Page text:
Tools to use for College Savings
Qualified State Tuition Programs (Section 529 Plans)
Section 529 Plans are authorized under Internal Revenue Code Section 529 and are sponsored by the individual states. These programs allow parents, grandparents and non-relatives to contribute money to an account of which the child is the beneficiary. Funds withdrawn from this type of plan to pay for qualified education expenses are free from federal income tax. The child may attend almost any accredited college, university, or trade school regardless of location.
Advantages of 529 Plans:
- These plans have no income restrictions
- Unlike UTMA’s and UGMA’s the donor retains control of the funds
- For financial aid purposes, the investments within the account are considered a parental asset
- Funds may be transferred, if necessary, to certain family members of the beneficiary without penalty
Disadvantages of 529 Plans:
- Funds will be assessed a 10% penalty if not used on qualified educational expenses
- Plans limit investment options and frequency of investment exchanges
- Please carefully consider the investment objectives, risks, charges, and expenses associated with municipal fund securities before investing. More information about municipal fund securities is available in the issuer’s Official Statement. You may obtain an Official Statement from the issuer or your Registered Associated Person. Please read the Official Statement carefully before investing.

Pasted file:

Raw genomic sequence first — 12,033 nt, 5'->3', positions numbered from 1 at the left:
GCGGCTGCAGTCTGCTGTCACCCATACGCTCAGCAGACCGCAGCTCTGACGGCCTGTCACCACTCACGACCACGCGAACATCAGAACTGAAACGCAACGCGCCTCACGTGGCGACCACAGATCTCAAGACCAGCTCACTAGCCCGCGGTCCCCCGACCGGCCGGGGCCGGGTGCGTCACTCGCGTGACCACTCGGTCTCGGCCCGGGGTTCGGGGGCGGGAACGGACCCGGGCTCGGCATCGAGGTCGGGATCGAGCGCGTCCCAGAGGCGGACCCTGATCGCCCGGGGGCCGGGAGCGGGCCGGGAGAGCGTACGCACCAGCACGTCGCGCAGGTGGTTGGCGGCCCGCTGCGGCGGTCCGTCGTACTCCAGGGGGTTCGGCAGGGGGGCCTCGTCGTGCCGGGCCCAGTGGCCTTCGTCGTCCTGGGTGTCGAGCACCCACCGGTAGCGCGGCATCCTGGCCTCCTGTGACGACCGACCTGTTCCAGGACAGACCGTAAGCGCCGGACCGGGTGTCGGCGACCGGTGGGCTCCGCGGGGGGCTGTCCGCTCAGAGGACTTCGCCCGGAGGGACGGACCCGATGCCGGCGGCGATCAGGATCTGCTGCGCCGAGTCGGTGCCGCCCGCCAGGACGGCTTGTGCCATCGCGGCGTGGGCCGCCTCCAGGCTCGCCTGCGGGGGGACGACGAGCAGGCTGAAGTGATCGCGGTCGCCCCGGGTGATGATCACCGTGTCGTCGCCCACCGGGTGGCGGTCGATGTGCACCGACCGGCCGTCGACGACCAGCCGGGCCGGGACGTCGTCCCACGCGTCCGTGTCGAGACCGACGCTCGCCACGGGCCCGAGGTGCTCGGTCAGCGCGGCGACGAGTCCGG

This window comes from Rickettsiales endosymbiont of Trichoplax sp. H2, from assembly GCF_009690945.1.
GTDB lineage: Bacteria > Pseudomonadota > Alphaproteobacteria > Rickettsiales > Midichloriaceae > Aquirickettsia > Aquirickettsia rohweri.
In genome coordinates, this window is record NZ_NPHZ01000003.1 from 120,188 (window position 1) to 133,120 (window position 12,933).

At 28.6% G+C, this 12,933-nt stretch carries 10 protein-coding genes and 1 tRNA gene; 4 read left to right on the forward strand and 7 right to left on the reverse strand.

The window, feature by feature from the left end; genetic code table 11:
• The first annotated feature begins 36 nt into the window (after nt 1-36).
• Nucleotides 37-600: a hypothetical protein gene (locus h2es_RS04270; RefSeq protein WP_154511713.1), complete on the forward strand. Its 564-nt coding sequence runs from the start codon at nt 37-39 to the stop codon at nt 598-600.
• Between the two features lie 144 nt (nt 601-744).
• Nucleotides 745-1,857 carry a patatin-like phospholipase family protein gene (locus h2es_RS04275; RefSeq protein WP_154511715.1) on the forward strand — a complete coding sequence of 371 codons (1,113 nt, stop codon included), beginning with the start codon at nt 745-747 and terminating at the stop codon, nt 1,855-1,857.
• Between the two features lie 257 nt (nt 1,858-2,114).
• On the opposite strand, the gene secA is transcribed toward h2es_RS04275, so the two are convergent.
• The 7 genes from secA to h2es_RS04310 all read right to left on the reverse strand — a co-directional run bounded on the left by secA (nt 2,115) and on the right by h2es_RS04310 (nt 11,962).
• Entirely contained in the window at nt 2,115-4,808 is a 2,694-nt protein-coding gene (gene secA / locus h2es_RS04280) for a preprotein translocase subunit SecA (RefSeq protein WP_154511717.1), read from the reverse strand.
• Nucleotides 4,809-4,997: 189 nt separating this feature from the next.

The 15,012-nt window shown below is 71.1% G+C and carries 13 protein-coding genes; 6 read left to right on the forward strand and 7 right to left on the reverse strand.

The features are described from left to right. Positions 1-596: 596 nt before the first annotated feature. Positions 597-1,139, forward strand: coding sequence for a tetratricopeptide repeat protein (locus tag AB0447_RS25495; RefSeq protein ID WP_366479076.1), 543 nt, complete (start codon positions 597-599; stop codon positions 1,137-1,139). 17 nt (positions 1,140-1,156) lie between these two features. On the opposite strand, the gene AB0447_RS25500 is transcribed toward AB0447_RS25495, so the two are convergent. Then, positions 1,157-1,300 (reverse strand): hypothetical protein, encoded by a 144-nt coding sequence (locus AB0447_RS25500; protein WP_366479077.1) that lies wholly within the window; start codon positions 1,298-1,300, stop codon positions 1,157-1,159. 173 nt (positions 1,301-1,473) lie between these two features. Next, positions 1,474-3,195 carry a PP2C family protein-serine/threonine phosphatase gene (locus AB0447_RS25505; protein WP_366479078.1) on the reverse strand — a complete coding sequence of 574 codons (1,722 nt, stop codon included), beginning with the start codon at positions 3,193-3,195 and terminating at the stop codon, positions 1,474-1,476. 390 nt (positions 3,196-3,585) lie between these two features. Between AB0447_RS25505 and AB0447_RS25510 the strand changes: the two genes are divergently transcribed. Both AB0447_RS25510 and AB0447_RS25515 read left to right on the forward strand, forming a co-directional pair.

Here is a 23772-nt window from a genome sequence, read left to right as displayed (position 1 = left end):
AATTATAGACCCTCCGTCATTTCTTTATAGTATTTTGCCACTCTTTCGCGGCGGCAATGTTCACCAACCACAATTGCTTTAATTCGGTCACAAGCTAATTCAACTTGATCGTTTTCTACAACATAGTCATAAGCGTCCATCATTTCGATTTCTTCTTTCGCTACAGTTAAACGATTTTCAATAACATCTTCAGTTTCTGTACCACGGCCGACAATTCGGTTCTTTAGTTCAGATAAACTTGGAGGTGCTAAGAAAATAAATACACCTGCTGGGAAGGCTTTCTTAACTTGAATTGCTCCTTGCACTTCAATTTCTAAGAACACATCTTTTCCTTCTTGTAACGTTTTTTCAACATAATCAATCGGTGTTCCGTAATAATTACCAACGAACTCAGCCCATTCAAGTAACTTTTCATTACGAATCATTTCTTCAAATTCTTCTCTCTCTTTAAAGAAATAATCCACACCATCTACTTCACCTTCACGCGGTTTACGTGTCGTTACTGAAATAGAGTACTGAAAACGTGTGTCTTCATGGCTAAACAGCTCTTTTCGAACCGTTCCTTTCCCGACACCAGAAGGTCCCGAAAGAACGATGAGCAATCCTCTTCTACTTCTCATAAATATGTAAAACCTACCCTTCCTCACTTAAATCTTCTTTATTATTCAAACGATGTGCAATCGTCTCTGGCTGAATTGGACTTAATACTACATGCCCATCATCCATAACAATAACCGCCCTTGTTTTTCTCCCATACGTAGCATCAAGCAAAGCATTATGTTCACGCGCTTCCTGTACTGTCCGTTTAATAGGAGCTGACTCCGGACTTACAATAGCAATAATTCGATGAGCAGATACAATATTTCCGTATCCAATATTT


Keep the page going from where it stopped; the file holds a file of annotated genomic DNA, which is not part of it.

- Depending on your state of residence, there may be an in-state 529 Plan that provides tax and other benefits not available through non-resident state plans. Before Investing in any state’s 529 Plan, you should consult your tax advisor.
Uniform Gift to Minors Act (UGMA) and Uniform Transfer to Minors Act (UTMA)
UGMA’s and UTMA’s are minor accounts owned by the minor. They differ from the 529 Plan as they are not restricted to educational expenses.
Advantages of UGMA’s and UTMA’s:
- No restrictions on investments or frequency of exchanges
- Can be used to fund other expenses such as a car, housing, etc. without incurring a withdrawal penalty
- Income is tax free up to certain amount and then taxed at minor’s tax rate
Disadvantages of UGMA’s and UTMA’s
- Funds become available to minor at legal age regardless of responsibility level
- Because the account is considered the minor’s account, financial aid assumes a great contribution towards college funded verses a parental asset
- Growth of investments are not completely tax free
Contact us to set up a meeting to discuss your individual needs. Phone 707-446-7623, email@example.com